- Know that the way you talk about sexual abuse can be a form of secondary abuse. Survivors are listening and reading, and what you say is affecting them.
- Consider that you know at least one rapist. Twenty percent of American men admit to having sexually assaulted someone.
If someone in your life shares a story of abuse or says they are triggered:
- Resist the urge to offer advice. Abuse survivors are not stupid. We know that self-defense classes exist and that doors have locks. When you tell a survivor what she can do or should have done, you imply that the abuse was her fault. You position yourself as an authority on a topic with which the survivor has plenty of experience and you have none.
- Don’t tell a survivor what you would have done. You don’t know. You weren’t there.
- Assume the survivor is not only telling the truth, but that they are leaving out some of the worst details. Rather than assuming exaggeration and hysteria so you don’t have to face reality, sit with the reality of the abuse we force people to live with.
- Ask what you can do. Ask what she needs.
- Speak out. Tell men who silence abuse survivors or defend rape to shut the fuck up. Cut them out of your workplace, your social circle, your social media. Make them pay a social toll for their refusal to acknowledge women as human beings.
Doctor Ford, my hero, will begin testifying in an hour. She’s doing this for me, and for everyone like me. It’s one of the bravest things I’ve ever seen, and I wish we lived in a society that acknowledged her heroic act. I hope I would do the same.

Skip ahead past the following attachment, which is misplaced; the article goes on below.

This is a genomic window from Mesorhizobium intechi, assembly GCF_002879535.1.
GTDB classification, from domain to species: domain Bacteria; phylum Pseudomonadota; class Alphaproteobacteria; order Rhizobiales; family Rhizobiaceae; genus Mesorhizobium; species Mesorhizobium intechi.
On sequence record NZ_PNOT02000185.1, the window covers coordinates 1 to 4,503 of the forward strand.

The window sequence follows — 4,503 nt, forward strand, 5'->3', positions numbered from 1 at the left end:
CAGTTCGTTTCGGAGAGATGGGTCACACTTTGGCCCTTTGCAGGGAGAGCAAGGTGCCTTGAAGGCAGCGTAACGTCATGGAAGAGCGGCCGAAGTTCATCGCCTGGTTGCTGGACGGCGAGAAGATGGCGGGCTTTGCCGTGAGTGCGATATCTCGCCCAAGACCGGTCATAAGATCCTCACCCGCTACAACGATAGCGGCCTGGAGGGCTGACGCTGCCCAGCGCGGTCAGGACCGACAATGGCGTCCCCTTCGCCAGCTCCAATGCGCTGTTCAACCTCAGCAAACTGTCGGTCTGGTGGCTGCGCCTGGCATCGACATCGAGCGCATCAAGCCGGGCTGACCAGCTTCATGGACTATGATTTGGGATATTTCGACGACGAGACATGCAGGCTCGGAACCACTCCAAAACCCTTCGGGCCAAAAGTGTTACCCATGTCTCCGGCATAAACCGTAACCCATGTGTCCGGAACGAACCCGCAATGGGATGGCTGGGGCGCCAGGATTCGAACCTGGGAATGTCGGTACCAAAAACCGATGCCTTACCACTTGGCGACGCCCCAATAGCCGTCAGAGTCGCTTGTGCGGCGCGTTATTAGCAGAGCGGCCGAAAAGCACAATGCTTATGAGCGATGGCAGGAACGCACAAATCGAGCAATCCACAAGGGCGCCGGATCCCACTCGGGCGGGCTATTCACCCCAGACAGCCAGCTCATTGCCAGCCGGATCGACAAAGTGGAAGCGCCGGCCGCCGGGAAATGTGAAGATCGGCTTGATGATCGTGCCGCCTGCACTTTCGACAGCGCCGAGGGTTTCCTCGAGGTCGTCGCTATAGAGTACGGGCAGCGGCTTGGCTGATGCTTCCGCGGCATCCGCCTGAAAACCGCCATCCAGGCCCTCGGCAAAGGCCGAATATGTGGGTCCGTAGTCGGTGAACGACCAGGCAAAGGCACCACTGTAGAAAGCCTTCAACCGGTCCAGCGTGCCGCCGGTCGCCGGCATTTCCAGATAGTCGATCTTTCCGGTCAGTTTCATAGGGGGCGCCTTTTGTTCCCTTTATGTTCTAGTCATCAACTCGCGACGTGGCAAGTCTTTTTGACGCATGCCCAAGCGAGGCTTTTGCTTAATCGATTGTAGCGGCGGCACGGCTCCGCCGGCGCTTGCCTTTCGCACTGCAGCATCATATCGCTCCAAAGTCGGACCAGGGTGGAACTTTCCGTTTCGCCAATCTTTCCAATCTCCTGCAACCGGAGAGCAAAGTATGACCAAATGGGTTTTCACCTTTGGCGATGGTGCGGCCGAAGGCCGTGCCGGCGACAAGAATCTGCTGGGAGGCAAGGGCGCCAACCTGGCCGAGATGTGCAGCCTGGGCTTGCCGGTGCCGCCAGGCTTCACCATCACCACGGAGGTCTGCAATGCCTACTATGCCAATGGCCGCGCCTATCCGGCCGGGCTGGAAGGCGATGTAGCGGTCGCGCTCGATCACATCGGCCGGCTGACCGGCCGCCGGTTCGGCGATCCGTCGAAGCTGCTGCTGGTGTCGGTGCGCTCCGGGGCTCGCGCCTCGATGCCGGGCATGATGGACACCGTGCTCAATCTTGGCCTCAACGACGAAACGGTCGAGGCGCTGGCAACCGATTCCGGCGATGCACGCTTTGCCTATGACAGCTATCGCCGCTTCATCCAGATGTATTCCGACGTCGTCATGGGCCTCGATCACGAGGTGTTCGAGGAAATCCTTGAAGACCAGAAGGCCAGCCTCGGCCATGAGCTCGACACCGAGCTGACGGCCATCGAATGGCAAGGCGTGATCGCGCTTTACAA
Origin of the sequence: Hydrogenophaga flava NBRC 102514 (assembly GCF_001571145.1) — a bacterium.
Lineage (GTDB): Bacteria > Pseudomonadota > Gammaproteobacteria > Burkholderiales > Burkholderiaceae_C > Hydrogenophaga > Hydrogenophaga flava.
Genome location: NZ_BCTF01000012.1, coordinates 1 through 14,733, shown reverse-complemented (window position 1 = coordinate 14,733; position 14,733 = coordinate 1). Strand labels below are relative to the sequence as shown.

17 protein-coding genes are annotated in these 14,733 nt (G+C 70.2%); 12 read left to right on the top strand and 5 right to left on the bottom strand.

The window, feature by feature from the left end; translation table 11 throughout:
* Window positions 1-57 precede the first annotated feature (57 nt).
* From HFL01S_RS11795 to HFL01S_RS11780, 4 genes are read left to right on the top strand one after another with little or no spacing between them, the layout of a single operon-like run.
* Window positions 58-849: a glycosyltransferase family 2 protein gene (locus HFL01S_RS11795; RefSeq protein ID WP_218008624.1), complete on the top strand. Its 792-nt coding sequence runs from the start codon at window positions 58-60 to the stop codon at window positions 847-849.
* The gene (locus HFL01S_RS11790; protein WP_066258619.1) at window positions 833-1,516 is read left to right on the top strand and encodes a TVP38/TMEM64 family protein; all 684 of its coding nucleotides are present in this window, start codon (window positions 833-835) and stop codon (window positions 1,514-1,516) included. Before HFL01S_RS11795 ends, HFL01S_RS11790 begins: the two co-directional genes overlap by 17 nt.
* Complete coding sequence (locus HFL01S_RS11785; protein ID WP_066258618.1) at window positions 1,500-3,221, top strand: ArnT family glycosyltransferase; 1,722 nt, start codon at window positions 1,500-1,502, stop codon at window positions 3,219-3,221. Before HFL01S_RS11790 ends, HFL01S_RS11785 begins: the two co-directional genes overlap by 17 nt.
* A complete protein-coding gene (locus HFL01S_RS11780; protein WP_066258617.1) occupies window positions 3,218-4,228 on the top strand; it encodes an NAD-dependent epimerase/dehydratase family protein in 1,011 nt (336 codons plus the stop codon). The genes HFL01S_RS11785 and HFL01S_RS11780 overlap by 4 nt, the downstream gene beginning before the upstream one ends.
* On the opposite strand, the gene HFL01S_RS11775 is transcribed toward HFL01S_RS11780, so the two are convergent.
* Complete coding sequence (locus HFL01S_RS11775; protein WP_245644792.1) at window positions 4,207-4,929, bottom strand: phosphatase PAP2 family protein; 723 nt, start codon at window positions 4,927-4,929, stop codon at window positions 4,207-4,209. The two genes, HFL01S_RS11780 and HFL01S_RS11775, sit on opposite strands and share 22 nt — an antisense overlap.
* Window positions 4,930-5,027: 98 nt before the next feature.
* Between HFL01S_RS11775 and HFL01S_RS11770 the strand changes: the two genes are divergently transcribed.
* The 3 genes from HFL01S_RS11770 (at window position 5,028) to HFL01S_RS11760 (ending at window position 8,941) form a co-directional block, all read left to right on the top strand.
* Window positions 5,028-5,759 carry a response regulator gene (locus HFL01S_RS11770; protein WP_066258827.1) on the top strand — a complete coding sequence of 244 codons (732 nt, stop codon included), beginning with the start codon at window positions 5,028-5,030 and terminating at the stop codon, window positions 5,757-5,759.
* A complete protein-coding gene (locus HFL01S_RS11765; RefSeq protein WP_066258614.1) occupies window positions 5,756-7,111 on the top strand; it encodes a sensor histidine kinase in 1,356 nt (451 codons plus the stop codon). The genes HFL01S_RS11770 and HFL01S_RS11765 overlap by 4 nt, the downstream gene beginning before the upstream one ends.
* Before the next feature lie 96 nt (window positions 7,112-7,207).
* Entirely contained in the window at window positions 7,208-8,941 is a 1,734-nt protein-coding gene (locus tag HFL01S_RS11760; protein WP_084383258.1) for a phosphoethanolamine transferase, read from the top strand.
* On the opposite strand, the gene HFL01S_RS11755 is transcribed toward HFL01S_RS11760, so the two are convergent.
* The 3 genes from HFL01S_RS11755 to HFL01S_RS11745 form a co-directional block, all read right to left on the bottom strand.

Maybe one of the men who sexually assaulted me will one day be nominated for a position of power. Perhaps I’ll have the chance to bring what happened in the shadows to light, and force everyone to see them for what they really are. I’ll get death threats, but I’ll also get support.
Or maybe that will never happen. I’ll just continue getting headaches from the weight of the long history of abuse that we have collectively decided is the acceptable reality for women. I, like millions of others, will continue spending my life expending massive emotional energy dealing with all of this trauma. I’ll cultivate coping skills most men never have to consider. And when the next public sex abuse story bubbles up, men will yet again tell me to stop being so hysterical, so emotional.
After all, it’s not like a person was abused. Just a woman.